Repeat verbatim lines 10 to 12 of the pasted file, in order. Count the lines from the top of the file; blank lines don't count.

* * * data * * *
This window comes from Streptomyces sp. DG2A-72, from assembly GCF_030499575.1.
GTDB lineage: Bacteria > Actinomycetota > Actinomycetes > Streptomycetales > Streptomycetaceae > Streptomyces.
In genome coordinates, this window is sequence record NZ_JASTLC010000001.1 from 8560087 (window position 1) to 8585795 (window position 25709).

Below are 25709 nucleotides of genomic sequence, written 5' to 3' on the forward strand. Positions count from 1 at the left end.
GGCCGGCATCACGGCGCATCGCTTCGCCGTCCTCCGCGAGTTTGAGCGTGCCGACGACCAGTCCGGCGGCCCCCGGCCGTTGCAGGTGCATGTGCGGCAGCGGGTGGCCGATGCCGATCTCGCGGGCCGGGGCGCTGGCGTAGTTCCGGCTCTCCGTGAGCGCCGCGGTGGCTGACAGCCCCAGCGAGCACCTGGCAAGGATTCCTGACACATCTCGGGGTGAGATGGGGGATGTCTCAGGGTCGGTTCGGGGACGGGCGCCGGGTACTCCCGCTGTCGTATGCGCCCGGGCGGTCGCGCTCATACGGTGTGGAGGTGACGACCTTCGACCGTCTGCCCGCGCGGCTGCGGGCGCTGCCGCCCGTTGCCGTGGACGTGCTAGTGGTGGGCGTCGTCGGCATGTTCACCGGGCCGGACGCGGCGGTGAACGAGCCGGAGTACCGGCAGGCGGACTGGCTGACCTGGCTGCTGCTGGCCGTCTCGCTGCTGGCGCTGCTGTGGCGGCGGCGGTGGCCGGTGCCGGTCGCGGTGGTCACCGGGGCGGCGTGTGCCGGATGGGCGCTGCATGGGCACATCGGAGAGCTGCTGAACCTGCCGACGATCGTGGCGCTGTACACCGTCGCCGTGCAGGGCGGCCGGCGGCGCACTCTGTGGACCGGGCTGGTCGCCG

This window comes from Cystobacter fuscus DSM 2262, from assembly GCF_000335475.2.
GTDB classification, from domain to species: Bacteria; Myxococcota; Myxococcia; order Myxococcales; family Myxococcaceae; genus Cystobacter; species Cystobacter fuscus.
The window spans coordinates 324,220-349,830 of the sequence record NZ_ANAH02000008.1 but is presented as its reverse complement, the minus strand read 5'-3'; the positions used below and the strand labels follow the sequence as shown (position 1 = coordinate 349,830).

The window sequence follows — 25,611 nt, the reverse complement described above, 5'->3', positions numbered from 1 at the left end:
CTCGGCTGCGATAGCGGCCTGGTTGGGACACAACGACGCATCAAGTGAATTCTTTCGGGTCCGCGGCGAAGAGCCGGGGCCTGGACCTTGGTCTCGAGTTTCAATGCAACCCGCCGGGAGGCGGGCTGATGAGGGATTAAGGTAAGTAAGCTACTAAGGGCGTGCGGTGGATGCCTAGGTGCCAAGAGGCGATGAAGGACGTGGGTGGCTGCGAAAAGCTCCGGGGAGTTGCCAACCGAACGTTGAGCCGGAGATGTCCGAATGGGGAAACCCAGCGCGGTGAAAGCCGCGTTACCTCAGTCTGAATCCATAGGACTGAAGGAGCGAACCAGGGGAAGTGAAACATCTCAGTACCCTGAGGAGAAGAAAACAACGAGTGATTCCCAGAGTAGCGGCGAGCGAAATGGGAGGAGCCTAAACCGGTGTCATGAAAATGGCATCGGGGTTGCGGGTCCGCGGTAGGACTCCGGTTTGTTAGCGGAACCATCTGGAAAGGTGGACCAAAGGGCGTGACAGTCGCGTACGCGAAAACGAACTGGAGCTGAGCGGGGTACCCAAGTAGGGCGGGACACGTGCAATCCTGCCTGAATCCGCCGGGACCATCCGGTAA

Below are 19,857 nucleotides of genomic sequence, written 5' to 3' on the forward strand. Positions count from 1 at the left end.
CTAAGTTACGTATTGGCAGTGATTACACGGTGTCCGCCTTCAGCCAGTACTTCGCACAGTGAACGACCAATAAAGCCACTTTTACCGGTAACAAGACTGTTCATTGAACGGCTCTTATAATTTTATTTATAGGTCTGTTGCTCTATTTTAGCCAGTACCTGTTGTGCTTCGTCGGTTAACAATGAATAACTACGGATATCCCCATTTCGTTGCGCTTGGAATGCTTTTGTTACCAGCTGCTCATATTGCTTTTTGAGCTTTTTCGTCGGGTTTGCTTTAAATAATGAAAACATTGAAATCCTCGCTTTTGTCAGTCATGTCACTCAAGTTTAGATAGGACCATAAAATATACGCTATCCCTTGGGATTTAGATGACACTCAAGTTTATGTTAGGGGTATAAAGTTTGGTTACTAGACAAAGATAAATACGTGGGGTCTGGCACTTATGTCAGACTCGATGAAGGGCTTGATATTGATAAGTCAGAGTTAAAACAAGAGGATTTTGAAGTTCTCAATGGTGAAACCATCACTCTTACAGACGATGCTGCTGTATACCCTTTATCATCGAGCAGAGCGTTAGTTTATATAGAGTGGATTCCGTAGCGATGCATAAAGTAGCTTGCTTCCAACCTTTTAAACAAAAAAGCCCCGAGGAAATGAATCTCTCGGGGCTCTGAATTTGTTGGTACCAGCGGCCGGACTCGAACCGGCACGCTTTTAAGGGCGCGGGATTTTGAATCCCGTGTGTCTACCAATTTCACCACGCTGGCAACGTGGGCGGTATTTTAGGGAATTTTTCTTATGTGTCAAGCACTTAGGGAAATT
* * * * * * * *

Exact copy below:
CTCGGCTGCGATAGCGGCCTGGTTGGGACACAACGACGCATCAAGTGAATTCTTTCGGGTCCGCGGCGAAGAGCCGGGGCCTGGACCTTGGTCTCGAGTTTCAATGCAACCCGCCGGGAGGCGGGCTGATGAGGGATTAAGGTAAGTAAGCTACTAAGGGCGTGCGGTGGATGCCTAGGTGCCAAGAGGCGATGAAGGACGTGGGTGGCTGCGAAAAGCTCCGGGGAGTTGCCAACCGAACGTTGAGCCGGAGATGTCCGAATGGGGAAACCCAGCGCGGTGAAAGCCGCGTTACCTCAGTCTGAATCCATAGGACTGAAGGAGCGAACCAGGGGAAGTGAAACATCTCAGTACCCTGAGGAGAAGAAAACAACGAGTGATTCCCAGAGTAGCGGCGAGCGAAATGGGAGGAGCCTAAACCGGTGTCATGAAAATGGCATCGGGGTTGCGGGTCCGCGGTAGGACTCCGGTTTGTTAGCGGAACCATCTGGAAAGGTGGACCAAAGGGCGTGACAGTCGCGTACGCGAAAACGAACTGGAGCTGAGCGGGGTACCCAAGTAGGGCGGGACACGTGCAATCCTGCCTGAATCCGCCGGGACCATCCGGTAA

Below are 19,857 nucleotides of genomic sequence, written 5' to 3' on the forward strand. Positions count from 1 at the left end.
CTAAGTTACGTATTGGCAGTGATTACACGGTGTCCGCCTTCAGCCAGTACTTCGCACAGTGAACGACCAATAAAGCCACTTTTACCGGTAACAAGACTGTTCATTGAACGGCTCTTATAATTTTATTTATAGGTCTGTTGCTCTATTTTAGCCAGTACCTGTTGTGCTTCGTCGGTTAACAATGAATAACTACGGATATCCCCATTTCGTTGCGCTTGGAATGCTTTTGTTACCAGCTGCTCATATTGCTTTTTGAGCTTTTTCGTCGGGTTTGCTTTAAATAATGAAAACATTGAAATCCTCGCTTTTGTCAGTCATGTCACTCAAGTTTAGATAGGACCATAAAATATACGCTATCCCTTGGGATTTAGATGACACTCAAGTTTATGTTAGGGGTATAAAGTTTGGTTACTAGACAAAGATAAATACGTGGGGTCTGGCACTTATGTCAGACTCGATGAAGGGCTTGATATTGATAAGTCAGAGTTAAAACAAGAGGATTTTGAAGTTCTCAATGGTGAAACCATCACTCTTACAGACGATGCTGCTGTATACCCTTTATCATCGAGCAGAGCGTTAGTTTATATAGAGTGGATTCCGTAGCGATGCATAAAGTAGCTTGCTTCCAACCTTTTAAACAAAAAAGCCCCGAGGAAATGAATCTCTCGGGGCTCTGAATTTGTTGGTACCAGCGGCCGGACTCGAACCGGCACGCTTTTAAGGGCGCGGGATTTTGAATCCCGTGTGTCTACCAATTTCACCACGCTGGCAACGTGGGCGGTATTTTAGGGAATTTTTCTTATGTGTCAAGCACTTAGGGAAATT